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Meg goes to Vanity Fair.

"Nearly seventy, I believe," answered Meg, counting stitches, to hide the merriment in her eyes.

"You sly creature! of course, we meant the young man," exclaimed Miss Belle, laughing.

"There isn't any; Laurie is only a little boy," and Meg laughed also at the queer look which the sisters exchanged, as she thus described her supposed lover.

"About your age," Nan said.

"Nearer my sister Jo's; I am seventeen in August," returned Meg, tossing her head.

"It's very nice of him to send you flowers, isn't it?" said Annie, looking wise about nothing.

"Yes, he often does, to all of us; for their house is full, and we are so fond of them. My mother and old Mr. Laurence are friends, you know, so it is quite natural that we children should play together;" and Meg hoped they would say no more.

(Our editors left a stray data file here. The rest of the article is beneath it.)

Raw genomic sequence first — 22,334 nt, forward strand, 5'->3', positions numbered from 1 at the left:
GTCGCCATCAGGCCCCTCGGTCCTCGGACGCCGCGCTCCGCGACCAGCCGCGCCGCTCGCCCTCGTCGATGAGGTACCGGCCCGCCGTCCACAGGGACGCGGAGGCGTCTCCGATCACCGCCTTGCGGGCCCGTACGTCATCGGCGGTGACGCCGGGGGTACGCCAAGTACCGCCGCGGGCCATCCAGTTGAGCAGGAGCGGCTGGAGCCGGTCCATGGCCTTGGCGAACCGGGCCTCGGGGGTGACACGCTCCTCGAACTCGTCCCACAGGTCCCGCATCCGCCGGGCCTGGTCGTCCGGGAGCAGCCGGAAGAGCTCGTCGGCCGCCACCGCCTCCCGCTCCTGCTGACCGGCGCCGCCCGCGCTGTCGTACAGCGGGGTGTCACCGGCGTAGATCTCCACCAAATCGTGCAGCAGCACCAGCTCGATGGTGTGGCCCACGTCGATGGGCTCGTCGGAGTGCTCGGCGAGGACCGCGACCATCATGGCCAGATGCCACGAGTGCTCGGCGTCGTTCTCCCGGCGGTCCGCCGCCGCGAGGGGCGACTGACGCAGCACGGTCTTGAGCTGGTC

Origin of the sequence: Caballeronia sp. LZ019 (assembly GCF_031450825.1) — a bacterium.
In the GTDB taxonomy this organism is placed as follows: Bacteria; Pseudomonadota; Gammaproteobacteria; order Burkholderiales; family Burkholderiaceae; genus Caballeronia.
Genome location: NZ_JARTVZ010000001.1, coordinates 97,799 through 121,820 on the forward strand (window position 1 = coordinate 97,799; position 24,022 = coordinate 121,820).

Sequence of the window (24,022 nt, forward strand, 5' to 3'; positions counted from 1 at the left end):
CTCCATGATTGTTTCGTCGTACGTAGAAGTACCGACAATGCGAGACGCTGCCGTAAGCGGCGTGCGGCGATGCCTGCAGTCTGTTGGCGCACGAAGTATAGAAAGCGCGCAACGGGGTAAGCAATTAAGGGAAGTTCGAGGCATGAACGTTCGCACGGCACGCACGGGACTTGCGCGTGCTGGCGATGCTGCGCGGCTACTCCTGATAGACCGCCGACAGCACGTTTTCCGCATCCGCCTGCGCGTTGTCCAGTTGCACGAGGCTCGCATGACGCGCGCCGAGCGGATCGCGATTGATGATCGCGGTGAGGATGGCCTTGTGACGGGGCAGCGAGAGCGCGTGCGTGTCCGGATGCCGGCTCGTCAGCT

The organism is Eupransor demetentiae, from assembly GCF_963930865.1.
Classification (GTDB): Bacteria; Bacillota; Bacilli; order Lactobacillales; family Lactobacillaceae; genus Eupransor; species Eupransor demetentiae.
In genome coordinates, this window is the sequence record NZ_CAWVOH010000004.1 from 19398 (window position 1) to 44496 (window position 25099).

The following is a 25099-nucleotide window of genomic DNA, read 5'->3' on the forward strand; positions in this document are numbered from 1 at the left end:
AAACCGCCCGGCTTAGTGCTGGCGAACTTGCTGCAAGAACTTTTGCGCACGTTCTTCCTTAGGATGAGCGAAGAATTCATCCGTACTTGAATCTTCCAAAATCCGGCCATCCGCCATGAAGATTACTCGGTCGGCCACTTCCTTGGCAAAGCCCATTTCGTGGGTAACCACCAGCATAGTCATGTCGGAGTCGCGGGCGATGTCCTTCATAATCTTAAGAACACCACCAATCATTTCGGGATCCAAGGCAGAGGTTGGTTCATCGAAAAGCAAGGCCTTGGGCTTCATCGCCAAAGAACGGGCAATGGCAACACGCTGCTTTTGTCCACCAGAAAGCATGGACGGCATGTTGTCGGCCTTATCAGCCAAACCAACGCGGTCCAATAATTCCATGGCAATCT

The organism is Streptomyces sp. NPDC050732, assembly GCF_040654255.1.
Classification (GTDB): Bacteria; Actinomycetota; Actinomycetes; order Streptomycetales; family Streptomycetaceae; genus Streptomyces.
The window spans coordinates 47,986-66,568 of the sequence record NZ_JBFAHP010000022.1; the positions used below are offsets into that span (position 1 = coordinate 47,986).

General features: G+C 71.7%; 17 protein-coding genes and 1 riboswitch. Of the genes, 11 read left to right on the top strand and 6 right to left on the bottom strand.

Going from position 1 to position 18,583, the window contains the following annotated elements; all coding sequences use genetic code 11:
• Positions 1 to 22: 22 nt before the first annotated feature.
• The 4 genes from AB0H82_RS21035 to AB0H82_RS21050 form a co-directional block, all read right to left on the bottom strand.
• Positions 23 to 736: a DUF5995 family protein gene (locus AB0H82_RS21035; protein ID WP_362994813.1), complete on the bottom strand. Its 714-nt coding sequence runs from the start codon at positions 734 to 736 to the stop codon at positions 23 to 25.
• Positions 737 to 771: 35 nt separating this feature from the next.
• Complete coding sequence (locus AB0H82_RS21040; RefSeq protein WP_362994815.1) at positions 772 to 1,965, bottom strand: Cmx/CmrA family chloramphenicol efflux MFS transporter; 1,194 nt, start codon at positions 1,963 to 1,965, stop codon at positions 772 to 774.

"It's evident Daisy isn't out yet," said Miss Clara to Belle, with a nod.

"Quite a pastoral state of innocence all round," returned Miss Belle, with a shrug.

"I'm going out to get some little matters for my girls; can I do anything for you, young ladies?" asked Mrs. Moffat, lumbering in, like an elephant, in silk and lace.

"No, thank you, ma'am," replied Sallie; "I've got my new pink silk for Thursday, and don't want a thing."

"Nor I—" began Meg, but stopped, because it occurred to her that she did want several things, and could not have them.

"What shall you wear?" asked Sallie.